Decisions by energy firm BP and its partners intended to save time and money triggered the April explosion that led to the huge oil spill in the Gulf of Mexico, the White House oil spill commission has said.
The commission described systemic problems within the offshore energy industry and government regulators who oversee it, and said a disaster could happen again unless significant reforms are carried out.
In an assessment released on Wednesday, a week before its final report was due, the panel said BP and its collaborators on the Macondo well had lacked a system to ensure their actions were safe.
"Whether purposeful or not, many of the decisions that BP, Halliburton, and Transocean made that increased the risk of the Macondo blowout clearly saved those companies significant time (and money)," the commission said , a week before its final report was due.
An explosion at the Deepwater Horizon offshore rig in April killed 11 people and led to more than 800 million litres of oil spewing from BP's well.
The commission concluded the spill was not an isolated incident caused by "rogue industry or government officials".
"The root causes are systemic and, absent of significant reform in both industry practises and government policies, might well recur," the report said.
But ultimately, the commission blamed poor management for the explosion at the rig, saying that when decisions were made, no one was considering the risk they were taking.
The panel underscores this conclusion with a quote from an email written by Brett Cocales, a BP engineer, just days before the disaster.
"But, who cares, it's done, end of story, will probably be fine and we'll get a good cement job,'' Cocales wrote, after he disagreed with BP's decision to use fewer centralisers than recommended.
Centralisers are used to centre the pipe to ensure a good cement job.
The cement failed at the bottom of the Macondo well, allowing oil and gas to enter it, according to investigations.
In another example cited by the commission, a BP request to set an "unusually deep cement plug'' was approved by the then Minerals Management Service in 90 minutes. That decision is one of the nine technical and engineering calls the commission said increased the risk of a blowout.
Bob Cavnar, a US oil and gas industry expert, told Al Jazeera that BP had a history of money-saving shortcuts.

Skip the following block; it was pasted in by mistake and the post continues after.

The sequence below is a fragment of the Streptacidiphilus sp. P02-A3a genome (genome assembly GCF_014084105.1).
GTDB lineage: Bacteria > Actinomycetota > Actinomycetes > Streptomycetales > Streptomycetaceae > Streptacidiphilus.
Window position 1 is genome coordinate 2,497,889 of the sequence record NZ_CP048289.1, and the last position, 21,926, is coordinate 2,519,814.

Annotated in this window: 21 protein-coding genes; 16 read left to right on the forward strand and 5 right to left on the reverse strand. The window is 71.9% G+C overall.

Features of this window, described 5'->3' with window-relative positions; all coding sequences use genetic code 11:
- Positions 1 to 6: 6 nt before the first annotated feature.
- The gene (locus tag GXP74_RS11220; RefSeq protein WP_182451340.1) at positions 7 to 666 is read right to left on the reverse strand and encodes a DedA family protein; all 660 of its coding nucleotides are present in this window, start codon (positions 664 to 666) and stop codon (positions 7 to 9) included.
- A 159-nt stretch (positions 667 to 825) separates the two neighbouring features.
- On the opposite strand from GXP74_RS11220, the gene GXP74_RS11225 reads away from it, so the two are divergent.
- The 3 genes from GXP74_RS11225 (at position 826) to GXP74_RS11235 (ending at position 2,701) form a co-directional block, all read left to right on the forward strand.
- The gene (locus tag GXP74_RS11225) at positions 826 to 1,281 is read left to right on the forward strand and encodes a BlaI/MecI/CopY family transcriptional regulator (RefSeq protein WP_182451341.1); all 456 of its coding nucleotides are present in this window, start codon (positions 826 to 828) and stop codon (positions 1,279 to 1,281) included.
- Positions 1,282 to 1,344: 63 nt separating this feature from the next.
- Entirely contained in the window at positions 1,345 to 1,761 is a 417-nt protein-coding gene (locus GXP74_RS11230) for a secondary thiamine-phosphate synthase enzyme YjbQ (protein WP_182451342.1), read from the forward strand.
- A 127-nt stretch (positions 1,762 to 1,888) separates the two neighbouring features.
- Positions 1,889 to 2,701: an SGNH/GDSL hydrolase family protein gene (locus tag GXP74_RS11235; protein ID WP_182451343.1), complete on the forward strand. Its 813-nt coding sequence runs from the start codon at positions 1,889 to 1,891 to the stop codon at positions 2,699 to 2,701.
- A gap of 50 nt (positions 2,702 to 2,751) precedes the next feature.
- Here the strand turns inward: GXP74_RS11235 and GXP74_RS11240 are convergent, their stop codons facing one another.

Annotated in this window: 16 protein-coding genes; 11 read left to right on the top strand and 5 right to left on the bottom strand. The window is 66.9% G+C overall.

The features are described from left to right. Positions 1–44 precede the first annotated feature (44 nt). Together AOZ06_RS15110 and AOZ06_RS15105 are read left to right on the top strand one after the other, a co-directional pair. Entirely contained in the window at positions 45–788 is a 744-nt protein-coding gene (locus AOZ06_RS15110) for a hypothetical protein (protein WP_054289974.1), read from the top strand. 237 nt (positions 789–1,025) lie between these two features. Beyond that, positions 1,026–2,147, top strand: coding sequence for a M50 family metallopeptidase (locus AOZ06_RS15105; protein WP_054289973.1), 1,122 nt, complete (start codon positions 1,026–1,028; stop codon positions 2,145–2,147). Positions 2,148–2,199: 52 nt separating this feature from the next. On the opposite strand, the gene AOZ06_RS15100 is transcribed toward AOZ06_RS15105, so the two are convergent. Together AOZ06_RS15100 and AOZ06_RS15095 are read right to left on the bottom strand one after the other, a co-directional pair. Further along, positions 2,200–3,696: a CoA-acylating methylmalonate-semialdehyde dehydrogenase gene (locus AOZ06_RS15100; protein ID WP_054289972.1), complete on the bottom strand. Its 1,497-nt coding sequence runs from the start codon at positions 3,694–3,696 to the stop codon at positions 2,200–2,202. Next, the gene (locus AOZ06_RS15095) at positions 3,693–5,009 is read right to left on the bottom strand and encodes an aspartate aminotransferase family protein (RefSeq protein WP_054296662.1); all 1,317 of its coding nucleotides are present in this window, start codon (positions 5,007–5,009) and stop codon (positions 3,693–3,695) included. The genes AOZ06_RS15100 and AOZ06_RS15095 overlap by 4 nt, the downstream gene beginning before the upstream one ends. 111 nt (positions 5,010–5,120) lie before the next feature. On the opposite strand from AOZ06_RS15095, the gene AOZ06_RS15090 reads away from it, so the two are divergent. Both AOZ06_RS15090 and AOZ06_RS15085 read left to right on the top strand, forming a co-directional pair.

"Success really breeds complacency and TransOcean [the firm owning the rig] obviously had a long safety record on this particular rig and BP had a history of corner cutting focusing on profits," he said.
"And when you have success coupled with getting away with cutting corners, that often times leads to catastrophe just like we saw in this particular instance."
BP said on Wednesday that the report, like its own investigation, found the accident was the result of multiple causes, involving multiple companies, but the company was working with regulators "to ensure the lessons learned from Macondo lead to improvements in operations and contractor services in deepwater drilling."
Kendra Barkoff, the interior department spokeswoman, said the report focused on areas in which the agency in charge of offshore drilling had already made improvements.
|The spill polluted hundreds of kilometres of coastline
"The agency has taken unprecedented steps and will continue to make the changes necessary to restore the American people's confidence in the safety and environmental soundness of oil and gas drilling and production on the Outer Continental Shelf, while balancing our nation's important energy needs,'' she said in a statement.
Transocean, which owned the rig being leased by BP to perform the drilling, said in response to the commission's findings that the "the procedures being conducted in the final hours were crafted and directed by BP engineers and approved in advance by federal regulators."
Halliburton, the cement contractor on the well, also said it acted at the direction of BP and was "fully indemnified by BP."
The spill polluting hundreds of kilometres of coastline in all five US Gulf states and triggered a costly clean-up operation. It also harmed fishing and other businesses in the region.
Larry Schweiger, the president and CEO of the National Wildlife Fund, told Al Jazeera that Congress needs to take action and address the issue of liability in offshore drilling developments..
"We have allowed the privatisation of profits by major corporations in offshore oil developments. while we've allowed the socialisation of the liability," he said.
"We've transferred to the society the risk of these developments by capping the liabilities at $75 million. That's incredibly small for such a large disaster as this. it's probably going to reach somewhere around $16 billion in total liability."